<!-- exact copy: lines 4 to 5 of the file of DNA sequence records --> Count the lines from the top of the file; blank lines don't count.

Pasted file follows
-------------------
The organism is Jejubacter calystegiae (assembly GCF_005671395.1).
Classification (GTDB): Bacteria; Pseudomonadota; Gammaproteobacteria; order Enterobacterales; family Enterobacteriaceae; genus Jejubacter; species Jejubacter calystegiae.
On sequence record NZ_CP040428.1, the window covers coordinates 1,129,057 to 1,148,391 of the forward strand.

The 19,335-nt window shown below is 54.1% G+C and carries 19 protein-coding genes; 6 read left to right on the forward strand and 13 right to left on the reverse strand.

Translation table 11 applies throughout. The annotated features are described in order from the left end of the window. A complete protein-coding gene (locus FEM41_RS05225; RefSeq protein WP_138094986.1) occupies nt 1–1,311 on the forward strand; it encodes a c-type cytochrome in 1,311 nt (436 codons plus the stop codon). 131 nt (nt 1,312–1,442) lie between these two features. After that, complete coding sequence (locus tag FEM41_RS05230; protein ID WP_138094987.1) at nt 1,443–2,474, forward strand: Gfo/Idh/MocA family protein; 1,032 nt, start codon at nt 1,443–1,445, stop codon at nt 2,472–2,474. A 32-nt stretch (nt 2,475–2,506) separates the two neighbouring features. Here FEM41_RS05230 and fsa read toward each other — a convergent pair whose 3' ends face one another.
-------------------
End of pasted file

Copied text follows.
The 19,335-nt window shown below is 54.1% G+C and carries 19 protein-coding genes; 6 read left to right on the forward strand and 13 right to left on the reverse strand.

Translation table 11 applies throughout. The annotated features are described in order from the left end of the window. A complete protein-coding gene (locus FEM41_RS05225; RefSeq protein WP_138094986.1) occupies nt 1–1,311 on the forward strand; it encodes a c-type cytochrome in 1,311 nt (436 codons plus the stop codon). 131 nt (nt 1,312–1,442) lie between these two features. After that, complete coding sequence (locus tag FEM41_RS05230; protein ID WP_138094987.1) at nt 1,443–2,474, forward strand: Gfo/Idh/MocA family protein; 1,032 nt, start codon at nt 1,443–1,445, stop codon at nt 2,472–2,474. A 32-nt stretch (nt 2,475–2,506) separates the two neighbouring features. Here FEM41_RS05230 and fsa read toward each other — a convergent pair whose 3' ends face one another.